From the always perceptive and blessedly succinct Curly:
Volunteerism is important for this community, and such service needs to be honored. But giving without grace only diminishes the effect, and no matter how hard the work becomes the thing people remember most.
From our faithful friend Anonymous, who obviously has a taste for historical accuracy (as well as parenthetical remarks):
Do any of you remember the accusatory tone taken by those who volunteer excessively in town against those who don't (I believe this was in the aftermath of the DSP workshops and during the subsequent Measure V campaign)? That somehow, by virtue of their volunteer status, their opinions should carry more weight in city decisions than those of people who are not so intimately involved in the convoluted city processes (regardless of how the rest of the city residents felt about something)? Most of those "volunteers" behave like they belong to an exclusive club - not one, by the way, I would wish to join.
From the always welcome good Doctor:
...I can think of a few volunteers who were "uninvited" to volunteer. Some committees were disbanded and some of the efforts halted because the Powers did not like the outcome of the volunteer efforts and also, in some cases, did not like some of the volunteers. So it's a badge that's really a misnomer. It's not about volunteering, it's about being included in the Power structure.
Thus in the hands of the Downtown Investors Club, in the clutches of the development realty consortium, volunteering loses it's most salient characteristic: to give without expectation of any return. It is not a quid pro quo kind of deal, unless the something you get back is deeper peace and well being because you're a part of the common good. Volunteering is not intended to be used for networking, advertising, pumping up the good old meet and greets, or forwarding any agendas other than helping to answer a need. To volunteer as a infiltration strategy, to keep an eye on the potential gain rather than on the service, is to corrupt a beautiful thing.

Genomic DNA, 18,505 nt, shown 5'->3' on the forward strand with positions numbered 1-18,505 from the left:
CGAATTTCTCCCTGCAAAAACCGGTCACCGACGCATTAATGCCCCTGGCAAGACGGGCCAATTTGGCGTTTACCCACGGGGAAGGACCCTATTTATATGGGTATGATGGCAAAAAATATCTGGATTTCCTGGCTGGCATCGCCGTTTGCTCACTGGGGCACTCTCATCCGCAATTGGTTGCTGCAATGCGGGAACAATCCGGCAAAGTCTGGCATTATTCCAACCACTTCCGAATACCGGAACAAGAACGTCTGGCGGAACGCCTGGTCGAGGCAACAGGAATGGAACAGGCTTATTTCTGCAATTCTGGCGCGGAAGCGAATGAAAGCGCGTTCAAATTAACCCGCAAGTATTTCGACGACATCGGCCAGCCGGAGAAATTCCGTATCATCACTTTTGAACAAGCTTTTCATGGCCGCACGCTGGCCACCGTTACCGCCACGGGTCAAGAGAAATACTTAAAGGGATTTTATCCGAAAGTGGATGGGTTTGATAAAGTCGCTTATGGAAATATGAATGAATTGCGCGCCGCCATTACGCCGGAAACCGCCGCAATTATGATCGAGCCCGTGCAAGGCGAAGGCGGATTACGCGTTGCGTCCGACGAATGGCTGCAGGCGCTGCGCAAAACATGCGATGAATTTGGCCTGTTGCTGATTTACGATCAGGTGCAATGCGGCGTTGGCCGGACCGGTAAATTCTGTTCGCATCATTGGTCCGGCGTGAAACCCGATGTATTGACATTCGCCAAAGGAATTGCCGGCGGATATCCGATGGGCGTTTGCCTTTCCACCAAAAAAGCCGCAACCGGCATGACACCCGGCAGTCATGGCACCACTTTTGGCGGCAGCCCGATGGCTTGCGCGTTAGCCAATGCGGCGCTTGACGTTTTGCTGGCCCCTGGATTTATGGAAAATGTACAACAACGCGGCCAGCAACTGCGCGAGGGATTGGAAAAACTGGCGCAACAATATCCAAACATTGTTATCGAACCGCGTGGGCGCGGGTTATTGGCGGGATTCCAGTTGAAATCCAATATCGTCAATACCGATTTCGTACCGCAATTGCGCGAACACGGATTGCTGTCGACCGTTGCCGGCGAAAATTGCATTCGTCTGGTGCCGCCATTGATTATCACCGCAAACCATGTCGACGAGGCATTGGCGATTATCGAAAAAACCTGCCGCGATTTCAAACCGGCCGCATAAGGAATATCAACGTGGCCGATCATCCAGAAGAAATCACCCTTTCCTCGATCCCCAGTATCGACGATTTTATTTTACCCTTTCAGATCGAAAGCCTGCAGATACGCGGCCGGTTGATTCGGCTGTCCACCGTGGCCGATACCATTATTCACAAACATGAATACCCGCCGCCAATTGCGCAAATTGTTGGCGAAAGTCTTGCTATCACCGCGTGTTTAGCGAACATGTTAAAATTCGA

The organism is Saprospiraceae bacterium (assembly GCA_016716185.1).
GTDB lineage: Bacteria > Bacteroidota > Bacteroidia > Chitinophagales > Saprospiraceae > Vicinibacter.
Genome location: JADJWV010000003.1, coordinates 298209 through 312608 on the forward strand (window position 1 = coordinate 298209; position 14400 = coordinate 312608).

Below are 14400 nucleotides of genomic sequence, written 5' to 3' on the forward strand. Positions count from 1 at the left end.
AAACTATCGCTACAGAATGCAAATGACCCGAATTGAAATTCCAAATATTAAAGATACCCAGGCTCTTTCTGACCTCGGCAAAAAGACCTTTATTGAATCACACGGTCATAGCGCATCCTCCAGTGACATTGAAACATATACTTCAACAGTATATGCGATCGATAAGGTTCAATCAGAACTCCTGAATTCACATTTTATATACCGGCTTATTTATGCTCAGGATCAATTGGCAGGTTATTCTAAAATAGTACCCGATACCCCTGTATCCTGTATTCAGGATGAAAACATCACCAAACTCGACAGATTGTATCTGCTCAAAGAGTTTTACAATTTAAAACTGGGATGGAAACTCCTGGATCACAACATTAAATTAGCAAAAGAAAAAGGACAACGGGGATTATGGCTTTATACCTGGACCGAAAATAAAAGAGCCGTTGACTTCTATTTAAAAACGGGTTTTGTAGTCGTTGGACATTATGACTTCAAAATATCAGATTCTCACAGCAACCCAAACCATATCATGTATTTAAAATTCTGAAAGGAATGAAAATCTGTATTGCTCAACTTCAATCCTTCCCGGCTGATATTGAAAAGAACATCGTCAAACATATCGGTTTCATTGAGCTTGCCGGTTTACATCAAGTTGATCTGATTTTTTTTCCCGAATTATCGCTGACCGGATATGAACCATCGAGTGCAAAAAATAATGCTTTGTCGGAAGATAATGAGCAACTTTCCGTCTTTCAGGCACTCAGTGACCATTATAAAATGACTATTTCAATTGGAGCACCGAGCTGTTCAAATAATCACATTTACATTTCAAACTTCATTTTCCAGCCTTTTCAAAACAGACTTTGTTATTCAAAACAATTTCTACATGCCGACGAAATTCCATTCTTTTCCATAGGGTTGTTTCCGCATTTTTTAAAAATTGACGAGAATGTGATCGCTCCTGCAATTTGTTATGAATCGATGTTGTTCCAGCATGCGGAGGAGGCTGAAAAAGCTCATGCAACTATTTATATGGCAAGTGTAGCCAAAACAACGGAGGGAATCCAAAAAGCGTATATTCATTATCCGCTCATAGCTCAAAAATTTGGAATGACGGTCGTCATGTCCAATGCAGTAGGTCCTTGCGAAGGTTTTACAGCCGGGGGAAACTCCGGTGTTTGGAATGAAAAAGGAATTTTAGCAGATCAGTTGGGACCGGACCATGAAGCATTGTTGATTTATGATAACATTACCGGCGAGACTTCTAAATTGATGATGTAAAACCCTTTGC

In addition, let's consider the irony of the Downtown Investors Club claiming exclusive volunteer street cred, while in actuality there were people who have volunteered for decades supporting Measure V, circulating petitions, and speaking up at public forums. Because they didn't pound their chests and boast about their good deeds, perhaps the D.I.C. missed them. It's flat out wrong to say that Measure V supporters, slow growth advocates, did not and do not volunteer. The pro-development movers and shakers value volunteers? What better refutation of that manipulative sentiment could there than the infamous moment when Joe Mosca told one of the preeminent volunteers of Sierra Madre to "Get a Life?"
By all means, let's all volunteer whenever we can - give freely, and with grace, as Curly put it. Our city needs us, and it is good for the soul.
But for Heaven's sake, don't brag about it.